The stunning bridal costumes were painstakingly made by renowned designers Messrs. Dhananjaya Bandara, Rishard Raheem, and Michael Wijesuriya as well as Mses. Indi Yapa Abeywardena of Brides by INDI, Sonali Dharmawardena, Darshi Keerthisena of Buddhi Batiks, Ramona Oshini, Sandani Perera of IKIGAI Bridal, and Jaish Parathalingam of Aashkii. The newcomer, Ms. Anusha David also presented her couture creations under the label Gabriel.

“We want our Groom and all of the men in the wedding including the groomsmen, dads, young boys and friends, to be themselves–to feel rooted in culture, well dressed and at ease on the wedding day,” says Asanka. Celebrating the religious and cultural traditions including Buddhist, Christian, Hindu, Kandyan, Malay, Muslim, Sinhala, Tamil and western traditions of the island LOVI Ceylon’s Grooms’ range presented modern sarongs paired with formal shirts, jackets, kurtas and more. They were paired with sarees, dresses, lehengas, pant suits and an array of breathtaking outfits. There were many looks offered for the Sri Lankan diaspora, as well as couples seeking inspiration for destination weddings.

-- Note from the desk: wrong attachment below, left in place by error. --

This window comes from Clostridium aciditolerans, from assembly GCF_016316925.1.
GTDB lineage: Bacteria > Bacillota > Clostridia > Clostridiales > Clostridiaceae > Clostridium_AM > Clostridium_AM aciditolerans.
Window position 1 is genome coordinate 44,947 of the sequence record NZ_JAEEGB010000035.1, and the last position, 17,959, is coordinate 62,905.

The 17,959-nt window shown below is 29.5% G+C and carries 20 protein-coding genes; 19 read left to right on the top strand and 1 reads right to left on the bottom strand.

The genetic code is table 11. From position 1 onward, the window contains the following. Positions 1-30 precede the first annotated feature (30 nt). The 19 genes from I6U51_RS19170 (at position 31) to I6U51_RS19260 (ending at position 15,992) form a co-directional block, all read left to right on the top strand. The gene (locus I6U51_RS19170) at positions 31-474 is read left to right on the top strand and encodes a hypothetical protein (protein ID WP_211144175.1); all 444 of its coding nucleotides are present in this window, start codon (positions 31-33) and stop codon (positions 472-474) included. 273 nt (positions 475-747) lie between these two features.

As the designs progressed from sketch to stitching, our jewelry partners Careems, Lalitha, Mallika Hemachandra, Tiesh and Vogue jewelers added their brilliant sparkles with handcrafted fine jewelry made of precious metals encrusted with diamonds, sapphires and rubies. And what wedding would be complete without flowers? Bringing the latest floral creations were florists Designer Flowers, Flowers by Joan and Karen Forbes, Lassana Flora, and Supreme Flora who made the spectacular bridal outfits blossom with their creations.

Breathing life into these wonderful creations with superb hair and make-up was anchor of the shoot, Ms. Nadiya Fernando and her collaborator Omesh, while Ramani Fernando Salons, Shane Perera, Viran Peter, Brides by Leena and Talia designs, also worked magic on the models.

The father son duo Dinuka and Dineth Fonseka of Studio3000 took on the herculean task of capturing all the creations as the anchor photography partner. The works of Ashene Bernard, Amarante Studio, Geeshan Bandara, and Portrait Culture were also presented in imaginative and artistic captures.

De Mel expressed his thanks to the wonderful models who brought the visions and fancies of the designers to life, as well as poet and author Ashok Ferrey for being the MC of the shoot and providing an eloquent commentary, delivered with his inimitable panache!

“We have world class craftsmanship here, it’s fun to work with so many experts, who just happen to be friends, to present a beautiful collection that could nudge the course of Sri Lankan clothing identity” said Asanka when asked about the work that went into this.

As he rightly reminded the gentlemen to choose wisely, “on that special wedding day, when all eyes are on her–her eyes are on you!”